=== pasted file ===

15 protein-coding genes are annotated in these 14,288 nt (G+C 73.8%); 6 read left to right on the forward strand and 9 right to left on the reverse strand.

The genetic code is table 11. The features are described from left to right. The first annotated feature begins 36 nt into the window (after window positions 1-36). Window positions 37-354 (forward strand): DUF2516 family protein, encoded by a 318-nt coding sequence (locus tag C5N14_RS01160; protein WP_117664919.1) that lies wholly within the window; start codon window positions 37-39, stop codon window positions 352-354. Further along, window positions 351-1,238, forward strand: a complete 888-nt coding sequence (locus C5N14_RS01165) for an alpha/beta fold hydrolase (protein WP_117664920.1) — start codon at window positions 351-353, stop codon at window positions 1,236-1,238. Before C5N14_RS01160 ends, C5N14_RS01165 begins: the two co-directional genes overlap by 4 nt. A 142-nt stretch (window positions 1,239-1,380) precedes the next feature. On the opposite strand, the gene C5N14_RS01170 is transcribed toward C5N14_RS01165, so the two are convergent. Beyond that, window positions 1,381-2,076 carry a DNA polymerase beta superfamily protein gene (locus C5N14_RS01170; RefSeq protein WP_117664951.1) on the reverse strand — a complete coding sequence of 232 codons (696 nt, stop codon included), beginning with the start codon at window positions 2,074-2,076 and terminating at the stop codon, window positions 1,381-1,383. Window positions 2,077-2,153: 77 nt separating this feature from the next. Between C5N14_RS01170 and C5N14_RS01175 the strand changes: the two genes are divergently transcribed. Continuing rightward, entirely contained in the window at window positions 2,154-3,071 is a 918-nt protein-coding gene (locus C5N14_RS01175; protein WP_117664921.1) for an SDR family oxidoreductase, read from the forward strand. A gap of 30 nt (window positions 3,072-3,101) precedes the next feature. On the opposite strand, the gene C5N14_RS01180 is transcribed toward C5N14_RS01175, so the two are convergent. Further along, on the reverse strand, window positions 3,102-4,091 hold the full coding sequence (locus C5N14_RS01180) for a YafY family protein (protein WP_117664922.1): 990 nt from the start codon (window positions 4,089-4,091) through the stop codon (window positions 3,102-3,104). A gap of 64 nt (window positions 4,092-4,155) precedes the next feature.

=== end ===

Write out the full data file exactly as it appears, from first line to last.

15 protein-coding genes are annotated in these 14,288 nt (G+C 73.8%); 6 read left to right on the forward strand and 9 right to left on the reverse strand.

The genetic code is table 11. The features are described from left to right. The first annotated feature begins 36 nt into the window (after window positions 1-36). Window positions 37-354 (forward strand): DUF2516 family protein, encoded by a 318-nt coding sequence (locus tag C5N14_RS01160; protein WP_117664919.1) that lies wholly within the window; start codon window positions 37-39, stop codon window positions 352-354. Further along, window positions 351-1,238, forward strand: a complete 888-nt coding sequence (locus C5N14_RS01165) for an alpha/beta fold hydrolase (protein WP_117664920.1) — start codon at window positions 351-353, stop codon at window positions 1,236-1,238. Before C5N14_RS01160 ends, C5N14_RS01165 begins: the two co-directional genes overlap by 4 nt. A 142-nt stretch (window positions 1,239-1,380) precedes the next feature. On the opposite strand, the gene C5N14_RS01170 is transcribed toward C5N14_RS01165, so the two are convergent. Beyond that, window positions 1,381-2,076 carry a DNA polymerase beta superfamily protein gene (locus C5N14_RS01170; RefSeq protein WP_117664951.1) on the reverse strand — a complete coding sequence of 232 codons (696 nt, stop codon included), beginning with the start codon at window positions 2,074-2,076 and terminating at the stop codon, window positions 1,381-1,383. Window positions 2,077-2,153: 77 nt separating this feature from the next. Between C5N14_RS01170 and C5N14_RS01175 the strand changes: the two genes are divergently transcribed. Continuing rightward, entirely contained in the window at window positions 2,154-3,071 is a 918-nt protein-coding gene (locus C5N14_RS01175; protein WP_117664921.1) for an SDR family oxidoreductase, read from the forward strand. A gap of 30 nt (window positions 3,072-3,101) precedes the next feature. On the opposite strand, the gene C5N14_RS01180 is transcribed toward C5N14_RS01175, so the two are convergent. Further along, on the reverse strand, window positions 3,102-4,091 hold the full coding sequence (locus C5N14_RS01180) for a YafY family protein (protein WP_117664922.1): 990 nt from the start codon (window positions 4,089-4,091) through the stop codon (window positions 3,102-3,104). A gap of 64 nt (window positions 4,092-4,155) precedes the next feature.